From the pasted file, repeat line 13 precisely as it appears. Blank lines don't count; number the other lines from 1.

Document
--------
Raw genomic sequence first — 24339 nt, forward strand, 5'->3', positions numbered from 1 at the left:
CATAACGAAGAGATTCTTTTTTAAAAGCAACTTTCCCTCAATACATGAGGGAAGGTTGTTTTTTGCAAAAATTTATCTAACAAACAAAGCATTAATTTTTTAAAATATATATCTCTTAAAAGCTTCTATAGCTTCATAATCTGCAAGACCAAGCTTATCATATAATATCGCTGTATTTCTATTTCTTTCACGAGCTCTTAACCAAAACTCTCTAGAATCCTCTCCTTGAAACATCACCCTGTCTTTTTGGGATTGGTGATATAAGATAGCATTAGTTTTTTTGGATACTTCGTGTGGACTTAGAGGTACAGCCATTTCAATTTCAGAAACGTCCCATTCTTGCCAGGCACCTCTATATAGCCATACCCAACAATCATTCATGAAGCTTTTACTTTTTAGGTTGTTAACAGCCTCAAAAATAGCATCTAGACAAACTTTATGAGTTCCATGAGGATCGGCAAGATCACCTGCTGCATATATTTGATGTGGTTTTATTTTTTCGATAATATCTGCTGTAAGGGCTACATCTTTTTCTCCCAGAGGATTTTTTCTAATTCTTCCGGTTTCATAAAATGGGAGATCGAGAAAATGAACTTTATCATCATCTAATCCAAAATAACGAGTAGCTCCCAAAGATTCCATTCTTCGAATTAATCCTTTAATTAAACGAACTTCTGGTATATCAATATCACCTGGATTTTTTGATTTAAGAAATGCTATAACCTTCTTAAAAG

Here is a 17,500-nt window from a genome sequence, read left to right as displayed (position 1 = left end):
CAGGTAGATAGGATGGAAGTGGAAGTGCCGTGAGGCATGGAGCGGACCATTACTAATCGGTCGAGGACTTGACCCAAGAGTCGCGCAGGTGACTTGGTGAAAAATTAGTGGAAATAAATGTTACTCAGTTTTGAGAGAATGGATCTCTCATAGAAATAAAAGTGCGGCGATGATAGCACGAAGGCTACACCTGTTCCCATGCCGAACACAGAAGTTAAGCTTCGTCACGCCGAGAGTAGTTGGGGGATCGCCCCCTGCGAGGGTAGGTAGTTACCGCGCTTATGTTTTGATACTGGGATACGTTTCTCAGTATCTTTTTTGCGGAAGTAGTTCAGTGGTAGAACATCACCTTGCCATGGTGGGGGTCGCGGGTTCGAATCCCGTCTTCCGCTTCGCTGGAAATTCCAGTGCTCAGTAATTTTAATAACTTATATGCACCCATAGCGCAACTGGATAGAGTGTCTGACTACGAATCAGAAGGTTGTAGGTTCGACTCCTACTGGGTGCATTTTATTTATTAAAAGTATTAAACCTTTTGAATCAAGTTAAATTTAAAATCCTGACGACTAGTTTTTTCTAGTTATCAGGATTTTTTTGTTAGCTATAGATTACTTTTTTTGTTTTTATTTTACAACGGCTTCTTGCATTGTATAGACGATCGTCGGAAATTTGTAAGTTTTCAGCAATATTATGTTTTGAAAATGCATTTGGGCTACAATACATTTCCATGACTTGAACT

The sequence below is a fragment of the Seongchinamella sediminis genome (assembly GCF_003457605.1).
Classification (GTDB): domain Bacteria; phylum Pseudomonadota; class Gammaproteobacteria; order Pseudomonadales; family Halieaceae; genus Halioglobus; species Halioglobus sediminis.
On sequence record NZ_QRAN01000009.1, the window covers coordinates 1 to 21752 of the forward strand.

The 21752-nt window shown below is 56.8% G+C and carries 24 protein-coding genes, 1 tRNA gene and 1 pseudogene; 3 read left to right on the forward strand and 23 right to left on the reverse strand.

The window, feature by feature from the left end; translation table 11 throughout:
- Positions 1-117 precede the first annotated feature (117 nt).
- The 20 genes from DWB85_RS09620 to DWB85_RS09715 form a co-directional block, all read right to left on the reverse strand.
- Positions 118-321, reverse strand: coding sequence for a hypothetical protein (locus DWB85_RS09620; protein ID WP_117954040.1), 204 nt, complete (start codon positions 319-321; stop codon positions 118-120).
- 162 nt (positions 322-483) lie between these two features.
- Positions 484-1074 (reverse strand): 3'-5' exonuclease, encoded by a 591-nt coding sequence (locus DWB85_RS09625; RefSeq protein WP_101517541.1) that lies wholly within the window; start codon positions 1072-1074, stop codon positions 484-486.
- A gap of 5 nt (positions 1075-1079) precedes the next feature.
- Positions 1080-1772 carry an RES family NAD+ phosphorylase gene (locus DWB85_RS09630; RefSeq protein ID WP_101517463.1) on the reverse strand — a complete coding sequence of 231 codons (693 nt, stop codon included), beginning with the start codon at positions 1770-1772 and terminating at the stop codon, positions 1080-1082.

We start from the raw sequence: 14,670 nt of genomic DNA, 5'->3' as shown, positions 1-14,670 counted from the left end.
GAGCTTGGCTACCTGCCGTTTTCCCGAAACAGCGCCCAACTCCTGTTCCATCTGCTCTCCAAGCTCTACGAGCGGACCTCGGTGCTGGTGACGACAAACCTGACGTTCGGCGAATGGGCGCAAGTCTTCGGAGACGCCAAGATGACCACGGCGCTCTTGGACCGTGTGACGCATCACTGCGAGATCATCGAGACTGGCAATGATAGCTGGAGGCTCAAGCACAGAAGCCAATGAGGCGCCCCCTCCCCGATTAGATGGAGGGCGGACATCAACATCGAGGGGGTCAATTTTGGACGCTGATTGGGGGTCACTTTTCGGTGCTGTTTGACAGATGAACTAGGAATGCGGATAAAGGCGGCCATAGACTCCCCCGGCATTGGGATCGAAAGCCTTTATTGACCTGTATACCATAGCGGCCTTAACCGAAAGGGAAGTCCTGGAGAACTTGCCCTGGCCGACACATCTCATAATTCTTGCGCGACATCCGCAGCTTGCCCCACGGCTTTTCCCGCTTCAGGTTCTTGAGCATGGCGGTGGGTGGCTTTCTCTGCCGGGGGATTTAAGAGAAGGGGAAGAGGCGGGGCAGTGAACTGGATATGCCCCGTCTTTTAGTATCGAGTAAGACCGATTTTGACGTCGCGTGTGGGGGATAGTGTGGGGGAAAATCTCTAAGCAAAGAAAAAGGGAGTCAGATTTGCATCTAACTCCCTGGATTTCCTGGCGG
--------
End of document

- 162 nt (positions 322-483) lie between these two features.